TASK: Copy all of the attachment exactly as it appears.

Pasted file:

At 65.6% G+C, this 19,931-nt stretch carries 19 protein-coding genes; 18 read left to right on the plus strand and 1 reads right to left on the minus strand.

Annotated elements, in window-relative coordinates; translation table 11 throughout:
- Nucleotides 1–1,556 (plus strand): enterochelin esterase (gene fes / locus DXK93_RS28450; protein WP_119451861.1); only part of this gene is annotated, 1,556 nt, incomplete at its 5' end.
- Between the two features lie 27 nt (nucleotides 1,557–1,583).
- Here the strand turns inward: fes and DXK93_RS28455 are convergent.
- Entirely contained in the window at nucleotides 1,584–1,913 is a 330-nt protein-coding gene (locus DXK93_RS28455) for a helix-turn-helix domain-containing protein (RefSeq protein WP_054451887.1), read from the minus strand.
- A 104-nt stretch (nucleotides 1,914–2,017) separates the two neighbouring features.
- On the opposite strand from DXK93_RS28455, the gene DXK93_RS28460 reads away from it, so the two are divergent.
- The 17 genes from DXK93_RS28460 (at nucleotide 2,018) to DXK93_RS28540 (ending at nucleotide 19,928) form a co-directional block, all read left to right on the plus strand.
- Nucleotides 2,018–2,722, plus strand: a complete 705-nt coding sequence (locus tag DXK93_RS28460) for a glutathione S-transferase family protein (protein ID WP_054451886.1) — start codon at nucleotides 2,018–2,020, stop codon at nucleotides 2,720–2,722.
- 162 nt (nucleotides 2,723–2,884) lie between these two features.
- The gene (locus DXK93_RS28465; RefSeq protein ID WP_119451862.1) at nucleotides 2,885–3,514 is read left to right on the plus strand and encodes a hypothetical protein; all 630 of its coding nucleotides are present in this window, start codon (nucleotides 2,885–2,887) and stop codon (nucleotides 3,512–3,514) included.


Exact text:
At 65.6% G+C, this 19,931-nt stretch carries 19 protein-coding genes; 18 read left to right on the plus strand and 1 reads right to left on the minus strand.

Annotated elements, in window-relative coordinates; translation table 11 throughout:
- Nucleotides 1–1,556 (plus strand): enterochelin esterase (gene fes / locus DXK93_RS28450; protein WP_119451861.1); only part of this gene is annotated, 1,556 nt, incomplete at its 5' end.
- Between the two features lie 27 nt (nucleotides 1,557–1,583).
- Here the strand turns inward: fes and DXK93_RS28455 are convergent.
- Entirely contained in the window at nucleotides 1,584–1,913 is a 330-nt protein-coding gene (locus DXK93_RS28455) for a helix-turn-helix domain-containing protein (RefSeq protein WP_054451887.1), read from the minus strand.
- A 104-nt stretch (nucleotides 1,914–2,017) separates the two neighbouring features.
- On the opposite strand from DXK93_RS28455, the gene DXK93_RS28460 reads away from it, so the two are divergent.
- The 17 genes from DXK93_RS28460 (at nucleotide 2,018) to DXK93_RS28540 (ending at nucleotide 19,928) form a co-directional block, all read left to right on the plus strand.
- Nucleotides 2,018–2,722, plus strand: a complete 705-nt coding sequence (locus tag DXK93_RS28460) for a glutathione S-transferase family protein (protein ID WP_054451886.1) — start codon at nucleotides 2,018–2,020, stop codon at nucleotides 2,720–2,722.
- 162 nt (nucleotides 2,723–2,884) lie between these two features.
- The gene (locus DXK93_RS28465; RefSeq protein ID WP_119451862.1) at nucleotides 2,885–3,514 is read left to right on the plus strand and encodes a hypothetical protein; all 630 of its coding nucleotides are present in this window, start codon (nucleotides 2,885–2,887) and stop codon (nucleotides 3,512–3,514) included.